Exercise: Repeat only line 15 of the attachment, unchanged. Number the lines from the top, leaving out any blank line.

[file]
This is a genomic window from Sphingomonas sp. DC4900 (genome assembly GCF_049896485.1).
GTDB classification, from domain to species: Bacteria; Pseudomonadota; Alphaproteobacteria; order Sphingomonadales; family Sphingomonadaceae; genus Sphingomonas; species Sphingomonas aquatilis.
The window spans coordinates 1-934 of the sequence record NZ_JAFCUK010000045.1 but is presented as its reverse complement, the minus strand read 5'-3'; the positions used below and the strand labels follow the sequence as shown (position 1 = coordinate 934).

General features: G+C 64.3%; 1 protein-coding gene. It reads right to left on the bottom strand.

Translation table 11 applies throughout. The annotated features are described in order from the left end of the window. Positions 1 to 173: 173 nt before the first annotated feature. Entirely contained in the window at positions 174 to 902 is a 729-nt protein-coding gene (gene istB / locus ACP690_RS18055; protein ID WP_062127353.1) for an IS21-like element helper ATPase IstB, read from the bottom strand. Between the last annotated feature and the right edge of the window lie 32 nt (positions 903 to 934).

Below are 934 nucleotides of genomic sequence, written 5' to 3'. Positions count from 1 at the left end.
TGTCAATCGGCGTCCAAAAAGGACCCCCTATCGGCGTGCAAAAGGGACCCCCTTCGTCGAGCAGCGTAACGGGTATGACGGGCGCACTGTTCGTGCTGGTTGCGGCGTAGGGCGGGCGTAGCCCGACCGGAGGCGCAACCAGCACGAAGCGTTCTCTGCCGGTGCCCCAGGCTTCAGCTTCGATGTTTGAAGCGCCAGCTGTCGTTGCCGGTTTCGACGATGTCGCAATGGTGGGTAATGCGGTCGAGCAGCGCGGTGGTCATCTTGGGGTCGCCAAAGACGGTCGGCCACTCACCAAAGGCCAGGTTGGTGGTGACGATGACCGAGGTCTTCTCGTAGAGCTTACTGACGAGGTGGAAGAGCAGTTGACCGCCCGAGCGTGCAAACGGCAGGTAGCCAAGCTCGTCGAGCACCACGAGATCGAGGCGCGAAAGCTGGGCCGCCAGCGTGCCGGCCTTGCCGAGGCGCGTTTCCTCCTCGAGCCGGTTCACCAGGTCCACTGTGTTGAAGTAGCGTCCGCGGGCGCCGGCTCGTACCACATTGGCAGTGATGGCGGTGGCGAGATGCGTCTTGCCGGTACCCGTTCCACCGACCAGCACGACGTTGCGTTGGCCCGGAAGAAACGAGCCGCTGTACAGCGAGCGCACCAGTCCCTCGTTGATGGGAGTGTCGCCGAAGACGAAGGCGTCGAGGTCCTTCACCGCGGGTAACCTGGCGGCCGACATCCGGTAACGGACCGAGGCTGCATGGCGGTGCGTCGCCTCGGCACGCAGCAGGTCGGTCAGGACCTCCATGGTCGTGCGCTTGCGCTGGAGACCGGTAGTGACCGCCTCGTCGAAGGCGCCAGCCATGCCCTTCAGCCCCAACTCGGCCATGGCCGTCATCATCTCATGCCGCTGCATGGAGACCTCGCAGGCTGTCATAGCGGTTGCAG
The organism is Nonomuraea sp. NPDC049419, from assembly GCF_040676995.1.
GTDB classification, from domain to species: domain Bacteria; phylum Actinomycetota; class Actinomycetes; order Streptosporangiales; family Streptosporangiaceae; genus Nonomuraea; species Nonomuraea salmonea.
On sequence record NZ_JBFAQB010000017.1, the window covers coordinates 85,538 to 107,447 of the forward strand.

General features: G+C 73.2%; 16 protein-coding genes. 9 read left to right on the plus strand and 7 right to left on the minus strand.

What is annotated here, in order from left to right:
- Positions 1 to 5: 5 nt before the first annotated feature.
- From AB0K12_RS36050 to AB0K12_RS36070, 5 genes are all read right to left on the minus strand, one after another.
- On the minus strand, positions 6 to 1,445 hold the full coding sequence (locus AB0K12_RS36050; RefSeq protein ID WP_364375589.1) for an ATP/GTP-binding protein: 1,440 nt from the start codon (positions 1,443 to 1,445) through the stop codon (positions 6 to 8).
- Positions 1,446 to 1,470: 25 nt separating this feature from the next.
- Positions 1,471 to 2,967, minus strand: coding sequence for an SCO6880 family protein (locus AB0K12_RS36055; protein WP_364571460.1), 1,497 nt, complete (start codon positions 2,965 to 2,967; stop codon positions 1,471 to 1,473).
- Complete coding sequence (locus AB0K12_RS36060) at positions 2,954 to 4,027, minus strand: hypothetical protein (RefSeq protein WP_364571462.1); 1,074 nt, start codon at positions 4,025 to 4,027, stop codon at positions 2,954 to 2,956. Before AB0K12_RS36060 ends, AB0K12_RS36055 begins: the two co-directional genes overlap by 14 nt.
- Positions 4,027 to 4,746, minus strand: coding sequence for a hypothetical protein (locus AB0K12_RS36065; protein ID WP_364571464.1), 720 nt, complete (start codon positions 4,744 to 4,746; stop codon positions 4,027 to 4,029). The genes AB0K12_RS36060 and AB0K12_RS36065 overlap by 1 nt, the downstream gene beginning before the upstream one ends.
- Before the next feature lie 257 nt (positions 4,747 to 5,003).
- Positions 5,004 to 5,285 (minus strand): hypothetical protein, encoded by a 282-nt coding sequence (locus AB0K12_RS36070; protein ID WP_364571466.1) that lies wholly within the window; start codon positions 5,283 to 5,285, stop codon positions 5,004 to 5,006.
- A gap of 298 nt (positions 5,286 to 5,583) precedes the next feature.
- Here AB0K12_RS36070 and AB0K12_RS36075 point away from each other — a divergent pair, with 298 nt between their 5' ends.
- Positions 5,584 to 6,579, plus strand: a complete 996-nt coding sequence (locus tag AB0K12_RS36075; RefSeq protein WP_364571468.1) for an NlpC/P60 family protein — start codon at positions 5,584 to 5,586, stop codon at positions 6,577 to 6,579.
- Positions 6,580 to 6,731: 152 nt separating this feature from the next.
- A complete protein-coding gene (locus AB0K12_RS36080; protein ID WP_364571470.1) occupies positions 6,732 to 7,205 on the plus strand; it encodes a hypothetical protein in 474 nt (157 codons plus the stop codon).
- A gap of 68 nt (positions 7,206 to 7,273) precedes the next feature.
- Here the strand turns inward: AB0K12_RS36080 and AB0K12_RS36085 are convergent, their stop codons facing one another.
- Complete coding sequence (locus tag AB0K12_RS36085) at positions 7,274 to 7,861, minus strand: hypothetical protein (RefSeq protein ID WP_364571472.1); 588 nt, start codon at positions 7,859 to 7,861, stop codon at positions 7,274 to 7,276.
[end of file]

- On the minus strand, positions 6 to 1,445 hold the full coding sequence (locus AB0K12_RS36050; RefSeq protein ID WP_364375589.1) for an ATP/GTP-binding protein: 1,440 nt from the start codon (positions 1,443 to 1,445) through the stop codon (positions 6 to 8).